Dramatic sun, sky, clouds

How to Protect a Trampoline from Sun

Trampolines Reviewed is reader-supported. Some links may be affiliate links. We may earn a small commission if you purchase a product or take an action via these links.

Trampolines are an ideal investment for large backyards as they provide many hours of entertainment and exercise for people of all ages. The problem that many trampoline owners are faced with is the deterioration of the rubber components when exposed to direct sunlight and heat for long periods of time. It is, fortunately, possible to protect a trampoline from the elements, including sunlight, with a bit of due diligence while setting up the trampoline. Protecting your trampoline from the sun can be done by taking the time to plan out where it will be located in the yard, using a trampoline cover, spring pad covers, and regular inspections. Read the below articles for details on how to protect your trampoline from the sun.

Above view portrait of happy teenage girl jumping on trampoline outdoors, holding her hands upTrampolines Require Shade From Direct Sunlight

Constantly exposing the parts of a trampoline, especially the rubber components, to extreme temperatures and direct sunlight will cause them to break down. Many homeowners don’t think about a simple yet effective solution is installing their trampolines in a shaded or wooded area of their yard. If a yard has no trees or shrubbery, shade is easily achieved by installing a patio cover or awning over the area where the trampoline resides.

It isn’t always possible to locate a completely shaded area in a backyard as most outdoor locations will receive sunlight– directly or indirectly. This is especially true if you have a small yard with little protection (see our picks for the best trampolines for small yards). However, it is much easier to prevent the components of the trampoline from breaking down when it receives very little direct sunlight during the day. Finding the perfect spot involves going outside and checking to see how much direct light a chosen area receives throughout the day. It is also advisable for homeowners to regularly check trampolines for signs of sun damage such as cracking or tears in the mat.

Exploring The Use Of A Shade Cover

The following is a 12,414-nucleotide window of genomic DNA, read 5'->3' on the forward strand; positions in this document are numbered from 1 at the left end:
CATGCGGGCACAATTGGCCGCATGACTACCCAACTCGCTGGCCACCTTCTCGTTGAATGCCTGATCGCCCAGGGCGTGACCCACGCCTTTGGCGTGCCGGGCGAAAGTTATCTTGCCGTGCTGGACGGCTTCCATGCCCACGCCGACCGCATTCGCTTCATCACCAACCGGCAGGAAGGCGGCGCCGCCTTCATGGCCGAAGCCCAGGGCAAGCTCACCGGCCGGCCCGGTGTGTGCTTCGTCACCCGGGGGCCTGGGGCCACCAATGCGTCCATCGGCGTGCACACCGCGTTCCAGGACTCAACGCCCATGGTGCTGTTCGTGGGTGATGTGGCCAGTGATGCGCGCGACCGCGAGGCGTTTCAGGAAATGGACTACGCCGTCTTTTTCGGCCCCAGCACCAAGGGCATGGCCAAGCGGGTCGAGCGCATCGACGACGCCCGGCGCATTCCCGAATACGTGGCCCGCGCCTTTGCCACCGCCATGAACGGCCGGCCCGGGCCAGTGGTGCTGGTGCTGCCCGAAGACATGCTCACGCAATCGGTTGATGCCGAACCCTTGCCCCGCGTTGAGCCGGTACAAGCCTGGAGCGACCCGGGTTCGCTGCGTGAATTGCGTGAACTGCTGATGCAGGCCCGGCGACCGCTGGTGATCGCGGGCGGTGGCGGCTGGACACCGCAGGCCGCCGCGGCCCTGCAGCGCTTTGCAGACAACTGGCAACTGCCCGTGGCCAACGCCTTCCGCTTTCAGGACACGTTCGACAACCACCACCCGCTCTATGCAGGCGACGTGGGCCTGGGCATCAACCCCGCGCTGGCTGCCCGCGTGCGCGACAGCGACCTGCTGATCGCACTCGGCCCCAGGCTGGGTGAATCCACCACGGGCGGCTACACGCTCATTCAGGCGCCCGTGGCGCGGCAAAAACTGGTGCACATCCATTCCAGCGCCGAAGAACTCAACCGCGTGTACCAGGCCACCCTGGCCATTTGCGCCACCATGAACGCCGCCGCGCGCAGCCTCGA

The amount of sunlight an area receives is often not something homeowners can control, so installing the correct sized trampoline shade cover offers ample protection. Shade covers are meant to go directly over the top of the trampoline and prevent it from being constantly exposed to the harmful rays of the sun. Although highly effective against the sun, shade covers are also ideal for areas that receive much rainfall. The covers have the ability to keep the trampoline from pooling water on the surface and suffering long-term damage due to prolonged water exposure.

Trampoline covers are available in two different styles. The first design is highly affordable and works to protect trampolines that do not have an enclosure. These covers are actually similar to tarps and simply cover the surface area of the trampoline when no one is bouncing on it. For trampolines that actually are built with an enclosure (see the Beast K9 review), a tent-like tarp design offers efficient elemental protection. Most importantly, the trampolines can remain in use while the tent-like tarp offers sun protection. If you’re interested, read our article about trampoline tents to learn more.

Closeup of trampoline springsSpring Pad Covers Offer Some Protection

For those without the means to purchase a shaded enclosure or simply don’t have enough shade in their yards, spring pad covers can help prolong the life of the trampoline. This cover can help the metal components from getting too hot and suffering undue damage from the sun. The real downside to these covers is that when exposed to extreme temperatures, dark-colored covers or those made from nylon may cause burns when touched.

Related: Read our review of the Jumpzylla 10FT Trampoline and Enclosure

Cooling Down A Heated Trampoline

It isn’t just the UV rays that may damage a trampoline, but rather, prolonged exposure to heat and rising temperatures. Keeping a trampoline near water sprinklers in the yard is a great way to not only keep those bouncing on it cool but to ensure that the components don’t suffer an undue strain. Spraying or sprinkling cold water on the mat can ensure the surface is safe for bouncing and will also prolong the actual life of the mat.

***It is important that after a trampoline is wet, the water isn’t left to pool for too long. If standing water remains, it can cause mold, mildew, and the eventual decay of the soft frame pads or the mat.

Regular Inspections Are A Must!

For anyone owning a large trampoline, inspecting it for any signs of damage is important to perform on a regular basis. Oftentimes, small problems can become big ones and pose a potential hazard for those bouncing. It is crucial to inspect all of the parts such as the mat as it should remain free of holes, tears, sagging, or scratches. Springs may become rusty in time, therefore, it is advisable to regularly keep checking for tight coils and potential signs of corrosion. Lastly, the frame should remain tightly fitted and sturdy enough to withstand the pressure of being bounced on.